Mário Centeno: Monetary policy in transition

Address by Mr Mário Centeno, Governor of the Banco de Portugal, at the Virtual IMF Annual Meetings: Macro Conversations in the session "Monetary Policy in Transition", Washington DC, 16 October 2020.

The views expressed in this speech are those of the speaker and not the view of the BIS.

Central bank speech  | 
19 October 2020

As prepared for delivery.

This time is different. This is a sanitary crisis turned into a economic recession, unbalanced across sectors, and with harsher consequences in some countries. 

Many have said that already. 

From a policy perspective was important the lack of initial imbalances and being exogenous the lack of moral hazard concerns. 

In Europe, monetary policy response was strong, stabilized the financial markets and provided abundant liquidity to economic agents. 

On the fiscal side, the process was led by an initial agreement at the Eurogroup, that I had the privilege to conduct. Three backstops and 540 billion euros, in less than 10 days using new and available resources. Afterwards, leaders agreed on a wider package of 750 billion euros. 

National fiscal authorities responded with a strong resolve. Automatic stabilizers kicked in and new significant support for firms and workers was added to secure employment and the European social fabric.

In total, a package of measures amounting to almost 6 trillion euros has been approved throughout Europe. 

This explains the leap of confidence with which our economies began the recovery escalate.

In the Great Financial Crisis the (perceived) late reaction during and in the aftermath of the crisis are partly to blame for the depth of the crisis and the slow recovery in Europe. However, this has not been the case so far. Response was fast and polices - monetary and fiscal - acted in a complementary way. 

Activity ended up better than initially forecasted, but the evolution of the pandemics is still uncertain.

What we know from economics is that the last mile is the most difficult to cover. Three quick remarks on this issue: reallocation of resources, debt sustainability and convergence.

All crises entail some form of reallocation and structural changes. The sudden stop and go observed so far resembles a V-shaped, but reaching the top requires an increase in labor market churning, always full of risks, but needed to promote the return to previous GDP levels.  This eventually requires a departure from protection of existing jobs to the support of new hires in the dynamic sectors.

Economies are getting out of the woods but with higher debt. Sustainability is dependent on the decisions taken at this stage. A wise usage of the funds that buttress growth will allow our economies to overcome the debt problem. After all, debt is sustainable if the debtor generates sources of income.

Finally, convergence. At national level an inclusive recovery has to be envisaged, but the level playing field must be secured at the European level. Measures have been adopted to ensure that the convergence process is not disrupted, but rather promoted, the Next Generation EU programs are key to achieve that goal. 

This is also true at the world scale. The last IMF World Economic Outlook suggests a growing divergence in the world with increased poverty. Some people and sectors will bear the brunt of the crisis.  That should be a point of concern in our agenda.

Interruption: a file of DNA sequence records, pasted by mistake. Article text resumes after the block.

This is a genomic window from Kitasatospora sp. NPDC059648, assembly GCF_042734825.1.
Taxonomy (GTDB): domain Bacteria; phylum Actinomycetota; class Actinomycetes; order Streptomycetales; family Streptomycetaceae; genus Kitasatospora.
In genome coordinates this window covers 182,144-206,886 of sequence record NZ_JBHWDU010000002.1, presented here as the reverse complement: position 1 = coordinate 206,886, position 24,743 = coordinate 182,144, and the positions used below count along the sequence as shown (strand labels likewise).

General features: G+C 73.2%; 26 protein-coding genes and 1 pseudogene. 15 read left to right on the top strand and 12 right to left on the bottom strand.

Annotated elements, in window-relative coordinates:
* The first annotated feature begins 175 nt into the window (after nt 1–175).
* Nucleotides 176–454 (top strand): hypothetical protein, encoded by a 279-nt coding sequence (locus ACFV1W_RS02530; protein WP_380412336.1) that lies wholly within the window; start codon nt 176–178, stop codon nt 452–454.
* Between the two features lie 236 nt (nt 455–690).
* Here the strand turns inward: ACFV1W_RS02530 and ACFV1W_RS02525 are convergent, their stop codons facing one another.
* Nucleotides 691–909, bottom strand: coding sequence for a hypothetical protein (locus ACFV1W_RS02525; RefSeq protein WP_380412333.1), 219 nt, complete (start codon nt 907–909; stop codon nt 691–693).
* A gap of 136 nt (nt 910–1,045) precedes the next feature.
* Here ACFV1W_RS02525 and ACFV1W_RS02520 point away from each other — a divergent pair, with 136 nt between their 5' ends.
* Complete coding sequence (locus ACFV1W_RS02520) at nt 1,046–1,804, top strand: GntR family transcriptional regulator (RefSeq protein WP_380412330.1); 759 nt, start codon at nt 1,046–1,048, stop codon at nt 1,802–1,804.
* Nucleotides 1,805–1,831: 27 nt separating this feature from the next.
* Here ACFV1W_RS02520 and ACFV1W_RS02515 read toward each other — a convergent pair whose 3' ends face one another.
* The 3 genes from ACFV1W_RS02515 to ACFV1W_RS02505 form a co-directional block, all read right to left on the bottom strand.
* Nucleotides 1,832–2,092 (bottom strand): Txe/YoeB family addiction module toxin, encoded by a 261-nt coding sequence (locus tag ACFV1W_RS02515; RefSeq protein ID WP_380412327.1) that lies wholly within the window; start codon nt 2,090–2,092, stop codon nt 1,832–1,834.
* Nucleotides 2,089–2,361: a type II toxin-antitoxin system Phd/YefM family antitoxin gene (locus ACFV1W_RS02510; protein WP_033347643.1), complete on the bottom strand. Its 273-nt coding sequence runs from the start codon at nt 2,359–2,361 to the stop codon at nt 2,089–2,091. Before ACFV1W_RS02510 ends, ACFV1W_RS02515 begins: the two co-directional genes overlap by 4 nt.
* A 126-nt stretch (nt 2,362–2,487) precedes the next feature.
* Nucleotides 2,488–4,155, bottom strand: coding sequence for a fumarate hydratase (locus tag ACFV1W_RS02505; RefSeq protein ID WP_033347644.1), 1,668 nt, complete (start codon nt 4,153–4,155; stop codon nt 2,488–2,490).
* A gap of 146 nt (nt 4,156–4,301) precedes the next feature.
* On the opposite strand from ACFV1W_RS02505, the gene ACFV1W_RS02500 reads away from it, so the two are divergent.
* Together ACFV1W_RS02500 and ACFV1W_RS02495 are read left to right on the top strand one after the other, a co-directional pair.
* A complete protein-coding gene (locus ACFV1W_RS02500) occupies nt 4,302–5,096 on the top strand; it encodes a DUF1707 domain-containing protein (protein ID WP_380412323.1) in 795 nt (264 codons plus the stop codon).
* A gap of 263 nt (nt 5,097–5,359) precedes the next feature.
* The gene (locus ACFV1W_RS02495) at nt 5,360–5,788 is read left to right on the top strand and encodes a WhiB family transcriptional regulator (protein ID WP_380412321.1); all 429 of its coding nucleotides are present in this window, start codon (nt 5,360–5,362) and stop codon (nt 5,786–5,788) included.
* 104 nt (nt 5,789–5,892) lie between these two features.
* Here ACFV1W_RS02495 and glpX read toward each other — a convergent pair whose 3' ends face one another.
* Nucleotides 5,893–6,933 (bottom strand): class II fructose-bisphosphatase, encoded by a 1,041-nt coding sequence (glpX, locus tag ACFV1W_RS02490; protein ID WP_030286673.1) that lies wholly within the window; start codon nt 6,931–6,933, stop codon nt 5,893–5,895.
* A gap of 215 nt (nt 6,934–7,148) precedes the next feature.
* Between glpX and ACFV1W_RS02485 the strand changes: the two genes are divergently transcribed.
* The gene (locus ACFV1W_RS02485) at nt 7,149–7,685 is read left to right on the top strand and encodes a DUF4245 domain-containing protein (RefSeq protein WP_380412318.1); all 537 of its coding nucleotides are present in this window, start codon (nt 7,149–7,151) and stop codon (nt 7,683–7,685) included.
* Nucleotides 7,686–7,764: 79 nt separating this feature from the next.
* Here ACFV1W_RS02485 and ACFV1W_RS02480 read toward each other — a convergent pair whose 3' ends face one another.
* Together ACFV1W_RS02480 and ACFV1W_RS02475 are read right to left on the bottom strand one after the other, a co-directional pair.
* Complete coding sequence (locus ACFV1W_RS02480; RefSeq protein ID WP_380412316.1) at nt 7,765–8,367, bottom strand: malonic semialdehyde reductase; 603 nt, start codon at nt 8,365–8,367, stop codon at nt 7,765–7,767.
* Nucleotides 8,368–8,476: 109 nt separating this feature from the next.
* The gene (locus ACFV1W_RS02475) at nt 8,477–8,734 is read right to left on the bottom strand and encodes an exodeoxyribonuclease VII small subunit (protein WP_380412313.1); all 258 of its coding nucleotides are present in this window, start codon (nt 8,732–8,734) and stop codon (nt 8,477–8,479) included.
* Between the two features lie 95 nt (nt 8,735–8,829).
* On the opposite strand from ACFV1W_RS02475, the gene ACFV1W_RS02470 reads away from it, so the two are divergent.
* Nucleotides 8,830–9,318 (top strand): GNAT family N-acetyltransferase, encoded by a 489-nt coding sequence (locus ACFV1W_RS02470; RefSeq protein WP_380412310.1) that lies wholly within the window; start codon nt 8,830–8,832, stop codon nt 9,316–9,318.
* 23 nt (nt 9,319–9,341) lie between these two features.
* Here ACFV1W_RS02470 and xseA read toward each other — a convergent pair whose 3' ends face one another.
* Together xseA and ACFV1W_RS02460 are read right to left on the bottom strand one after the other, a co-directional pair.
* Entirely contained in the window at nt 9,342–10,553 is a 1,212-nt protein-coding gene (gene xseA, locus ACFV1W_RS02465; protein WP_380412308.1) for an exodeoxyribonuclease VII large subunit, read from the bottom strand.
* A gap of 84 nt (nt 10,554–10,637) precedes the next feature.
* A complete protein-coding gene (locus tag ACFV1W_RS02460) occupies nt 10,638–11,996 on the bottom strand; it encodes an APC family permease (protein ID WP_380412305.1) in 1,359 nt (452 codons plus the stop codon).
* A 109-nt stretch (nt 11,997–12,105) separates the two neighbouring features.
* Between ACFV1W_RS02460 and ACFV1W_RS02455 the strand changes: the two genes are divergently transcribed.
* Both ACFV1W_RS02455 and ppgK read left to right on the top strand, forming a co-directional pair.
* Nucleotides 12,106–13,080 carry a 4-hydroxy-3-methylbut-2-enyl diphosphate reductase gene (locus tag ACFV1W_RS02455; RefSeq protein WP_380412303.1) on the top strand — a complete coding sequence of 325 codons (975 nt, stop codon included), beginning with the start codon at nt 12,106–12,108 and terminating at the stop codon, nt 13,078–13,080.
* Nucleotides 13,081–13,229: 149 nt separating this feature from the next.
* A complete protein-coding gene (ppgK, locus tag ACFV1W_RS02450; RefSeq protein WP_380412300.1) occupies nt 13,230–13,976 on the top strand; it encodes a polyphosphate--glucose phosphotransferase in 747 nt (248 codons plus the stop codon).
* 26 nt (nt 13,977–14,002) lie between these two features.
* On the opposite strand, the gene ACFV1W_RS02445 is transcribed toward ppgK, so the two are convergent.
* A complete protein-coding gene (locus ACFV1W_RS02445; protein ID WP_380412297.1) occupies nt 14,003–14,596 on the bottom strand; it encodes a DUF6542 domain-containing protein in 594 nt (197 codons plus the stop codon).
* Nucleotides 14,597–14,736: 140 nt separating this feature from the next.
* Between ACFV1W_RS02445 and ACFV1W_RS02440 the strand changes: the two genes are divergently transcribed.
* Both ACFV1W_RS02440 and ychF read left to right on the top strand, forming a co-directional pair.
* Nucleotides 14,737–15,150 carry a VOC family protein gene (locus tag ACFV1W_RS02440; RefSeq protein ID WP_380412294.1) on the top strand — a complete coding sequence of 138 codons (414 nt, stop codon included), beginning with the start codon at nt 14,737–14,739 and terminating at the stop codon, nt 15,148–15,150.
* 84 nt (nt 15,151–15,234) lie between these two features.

This are medium to long-term concerns. The premature withdrawal of monetary and fiscal stimulus can be detrimental to the rebound of our economies. We need to keep them for as long as they are needed while adjusting the scale and targets to the challenges ahead. 

In addition to facilitating a healthy reallocation, as I mentioned, we should assess possible frictions that are at work and, if needed, fine tune, drop and/or bring new policy instruments.

Curbing negative incentives is crucial for the success of our policy. And with uncertainty comes risks. Risks that may be harder to perceive at this stage but may materialize at a later stage shall be part of central banks' analysis. Policies should be designed - or redesigned - to mitigate such risks.

Monitoring of the implications of Quantitative Easing on liquidity in the form of safer securities is important. A shortage of good collateral, that is essential to operationalise a multitude of contracts in financial markets, could be detrimental to a proper functioning of financial market. 

We cannot ignore potential risks emerging from the so-called reversal rate. 

The Eurosystem has adapted the implementation of its negative interest rate policy, implementing a two-tier system for remunerating excess reserves, whereby a multiplier of required reserves is exempt from the negative deposit facility rate. So far the positive effects of negative rates have exceeded their side effects. Current estimates suggest that the ECB has not reached the effective lower bound of this rate.

We also should assure that possible movements of search for yield do not threat financial stability, especially if agents have myopic expectations and expect low interest rates for long. 

In case of need, a set of macroprudential and microprudential policies is available. That is directed at banks and borrowers, helping to address sector and country-specific financial stability risks.  If other target policy responses are needed, they will certainly be analysed

All instruments are needed. The current crisis cannot morph into a financial crises. For that goal, it's crucial to preserve the role of our financial institutions.